2. the denunciation shall be notified by a written instrument deposited with the Director-general of the United Nations Organization for education, science and culture.
3. the denunciation shall take effect one year after receipt of the instrument of denunciation. If, however, upon the expiry of that year the denouncing party is involved in an armed conflict, the effect of denunciation will remain suspended until the end of hostilities and anyway as long as repatriation of cultural property will not be completed.
S. 38 notifications the Director general of education, science and culture organization of the United Nations shall inform the States referred to in art. 30 and 32, as well as the Organization of the United Nations, of the deposit of all instruments of ratification, accession or acceptance referred to in art. 31, 32 and 39, as well as the notifications and denunciations provided respectively for in the art. 35, 37 and 39.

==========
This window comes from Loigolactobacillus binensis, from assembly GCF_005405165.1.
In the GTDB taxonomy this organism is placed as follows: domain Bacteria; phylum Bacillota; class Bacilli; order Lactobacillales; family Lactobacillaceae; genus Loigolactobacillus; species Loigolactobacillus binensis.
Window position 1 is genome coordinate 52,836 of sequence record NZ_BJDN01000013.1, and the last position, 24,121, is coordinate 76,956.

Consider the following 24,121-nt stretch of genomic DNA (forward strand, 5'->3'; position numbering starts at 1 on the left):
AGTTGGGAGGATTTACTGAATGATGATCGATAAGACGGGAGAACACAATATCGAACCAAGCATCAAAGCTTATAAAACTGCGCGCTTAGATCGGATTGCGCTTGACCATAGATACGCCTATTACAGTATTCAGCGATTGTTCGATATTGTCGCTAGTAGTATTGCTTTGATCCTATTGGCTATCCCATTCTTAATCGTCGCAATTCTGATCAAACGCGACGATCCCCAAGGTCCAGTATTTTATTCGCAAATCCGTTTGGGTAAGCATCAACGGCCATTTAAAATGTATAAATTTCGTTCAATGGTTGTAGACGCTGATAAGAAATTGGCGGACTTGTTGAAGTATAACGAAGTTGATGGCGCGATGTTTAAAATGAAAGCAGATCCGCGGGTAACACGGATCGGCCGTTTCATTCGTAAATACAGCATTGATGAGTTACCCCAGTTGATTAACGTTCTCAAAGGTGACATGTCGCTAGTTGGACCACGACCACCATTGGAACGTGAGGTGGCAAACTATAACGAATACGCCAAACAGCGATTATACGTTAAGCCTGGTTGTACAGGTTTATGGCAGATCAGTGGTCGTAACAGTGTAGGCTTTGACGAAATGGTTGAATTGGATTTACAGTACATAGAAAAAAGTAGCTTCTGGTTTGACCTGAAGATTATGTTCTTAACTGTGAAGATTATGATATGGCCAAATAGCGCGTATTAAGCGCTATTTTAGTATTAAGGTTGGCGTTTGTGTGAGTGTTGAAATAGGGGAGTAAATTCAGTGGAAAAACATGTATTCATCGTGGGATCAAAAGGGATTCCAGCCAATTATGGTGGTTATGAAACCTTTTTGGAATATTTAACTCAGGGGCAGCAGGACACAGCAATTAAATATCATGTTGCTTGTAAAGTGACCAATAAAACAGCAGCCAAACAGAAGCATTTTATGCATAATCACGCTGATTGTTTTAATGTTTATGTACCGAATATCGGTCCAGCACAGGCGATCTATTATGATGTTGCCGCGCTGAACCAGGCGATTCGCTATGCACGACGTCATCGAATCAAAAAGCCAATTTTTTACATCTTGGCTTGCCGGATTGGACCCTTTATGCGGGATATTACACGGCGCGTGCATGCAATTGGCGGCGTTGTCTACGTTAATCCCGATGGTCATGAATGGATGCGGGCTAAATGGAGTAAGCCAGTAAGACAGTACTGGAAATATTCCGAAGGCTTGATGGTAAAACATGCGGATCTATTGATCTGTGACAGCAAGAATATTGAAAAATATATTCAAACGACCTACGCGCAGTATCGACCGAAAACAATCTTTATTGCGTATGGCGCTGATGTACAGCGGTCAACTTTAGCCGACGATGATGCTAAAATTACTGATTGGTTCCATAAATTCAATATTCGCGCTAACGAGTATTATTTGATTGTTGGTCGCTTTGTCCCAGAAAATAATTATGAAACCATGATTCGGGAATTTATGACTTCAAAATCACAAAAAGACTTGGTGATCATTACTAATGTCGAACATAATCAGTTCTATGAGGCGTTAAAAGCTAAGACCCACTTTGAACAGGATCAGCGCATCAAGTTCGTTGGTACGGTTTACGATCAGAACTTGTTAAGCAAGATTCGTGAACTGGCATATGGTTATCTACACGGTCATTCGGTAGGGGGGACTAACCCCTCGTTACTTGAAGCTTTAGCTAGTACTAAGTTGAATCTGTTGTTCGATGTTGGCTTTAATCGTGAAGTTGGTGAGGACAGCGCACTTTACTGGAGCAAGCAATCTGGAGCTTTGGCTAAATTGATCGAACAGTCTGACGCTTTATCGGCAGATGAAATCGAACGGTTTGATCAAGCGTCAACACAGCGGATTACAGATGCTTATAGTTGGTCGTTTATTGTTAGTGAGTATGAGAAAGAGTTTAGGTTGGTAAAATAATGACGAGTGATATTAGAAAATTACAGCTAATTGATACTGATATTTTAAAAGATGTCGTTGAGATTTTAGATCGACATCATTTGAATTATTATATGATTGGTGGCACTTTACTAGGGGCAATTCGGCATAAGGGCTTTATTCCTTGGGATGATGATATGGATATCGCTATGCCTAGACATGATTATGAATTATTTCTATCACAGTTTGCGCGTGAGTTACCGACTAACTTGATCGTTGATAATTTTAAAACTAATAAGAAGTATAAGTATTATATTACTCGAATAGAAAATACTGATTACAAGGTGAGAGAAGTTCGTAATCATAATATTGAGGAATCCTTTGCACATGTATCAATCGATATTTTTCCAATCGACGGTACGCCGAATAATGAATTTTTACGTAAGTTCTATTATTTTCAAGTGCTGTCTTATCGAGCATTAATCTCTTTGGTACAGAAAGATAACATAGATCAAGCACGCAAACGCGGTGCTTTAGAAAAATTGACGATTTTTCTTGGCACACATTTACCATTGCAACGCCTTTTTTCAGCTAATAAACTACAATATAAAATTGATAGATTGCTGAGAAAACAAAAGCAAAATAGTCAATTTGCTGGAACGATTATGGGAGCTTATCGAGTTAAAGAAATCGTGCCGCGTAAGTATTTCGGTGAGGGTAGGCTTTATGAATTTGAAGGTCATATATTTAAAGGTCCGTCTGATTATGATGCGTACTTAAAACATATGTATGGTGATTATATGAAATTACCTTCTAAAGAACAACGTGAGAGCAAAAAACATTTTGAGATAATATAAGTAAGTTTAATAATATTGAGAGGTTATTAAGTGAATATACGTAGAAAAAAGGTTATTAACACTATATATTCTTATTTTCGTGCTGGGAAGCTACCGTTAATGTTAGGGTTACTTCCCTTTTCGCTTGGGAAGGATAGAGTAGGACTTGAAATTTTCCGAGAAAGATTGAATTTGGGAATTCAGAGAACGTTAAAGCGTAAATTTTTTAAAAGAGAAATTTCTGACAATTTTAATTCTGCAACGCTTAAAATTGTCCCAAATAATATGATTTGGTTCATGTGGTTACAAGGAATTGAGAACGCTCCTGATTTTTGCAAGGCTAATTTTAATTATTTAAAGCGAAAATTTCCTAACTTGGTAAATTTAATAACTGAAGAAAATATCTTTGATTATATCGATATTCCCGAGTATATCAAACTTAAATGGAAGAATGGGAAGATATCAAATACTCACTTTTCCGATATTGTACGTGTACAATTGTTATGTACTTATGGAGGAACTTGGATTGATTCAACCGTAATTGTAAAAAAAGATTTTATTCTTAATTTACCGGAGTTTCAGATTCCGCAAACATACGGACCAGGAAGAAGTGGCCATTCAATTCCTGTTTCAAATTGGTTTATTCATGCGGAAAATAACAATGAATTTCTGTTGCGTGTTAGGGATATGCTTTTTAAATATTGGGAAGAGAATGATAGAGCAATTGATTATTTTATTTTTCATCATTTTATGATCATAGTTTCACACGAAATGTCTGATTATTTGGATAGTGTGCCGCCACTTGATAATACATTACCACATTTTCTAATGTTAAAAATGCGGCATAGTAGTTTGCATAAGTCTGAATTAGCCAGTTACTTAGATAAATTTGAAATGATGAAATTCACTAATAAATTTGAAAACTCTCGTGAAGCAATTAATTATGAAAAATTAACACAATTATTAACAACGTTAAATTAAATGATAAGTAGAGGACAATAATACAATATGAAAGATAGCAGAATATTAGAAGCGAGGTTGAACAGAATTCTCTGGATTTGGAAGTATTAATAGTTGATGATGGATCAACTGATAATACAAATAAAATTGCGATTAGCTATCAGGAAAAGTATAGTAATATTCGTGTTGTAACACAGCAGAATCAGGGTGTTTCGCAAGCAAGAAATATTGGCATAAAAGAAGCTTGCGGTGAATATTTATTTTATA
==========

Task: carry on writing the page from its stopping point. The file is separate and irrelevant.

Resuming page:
S. 39 revision of the Convention and its implementing regulations 1. Each of the High Contracting Parties may propose amendments to this Convention and its implementing regulations. Everything thus proposed amendment shall be communicated to the Director-general of the Organization of the United Nations for education, science and culture, which shall transmit the text to all the High Contracting Parties to which it will ask at the same time to publicize within four months: a) if they wish that a conference be convened to consider the amendment proposed; b) if they agree to accept the amendment proposed without a conference meet; c) or if they dismiss the amendment proposed the convening of a conference.
2. the Director-general shall transmit the replies received pursuant to paragraph 1 of this article to all the High Contracting Parties.
3. If all the High Contracting Parties which have, within the period prescribed, made their views known to the Director-general of the Organization of the United Nations for education, science and culture in accordance with paragraph (b) of the first paragraph of this article, shall inform the Director general that they would adopt the amendment without a conference meet, notification of their decision shall be made by the Director general pursuant to art. 38. the amendment will take effect with respect to all the High Contracting Parties within a period of 90 days from the date of this notification.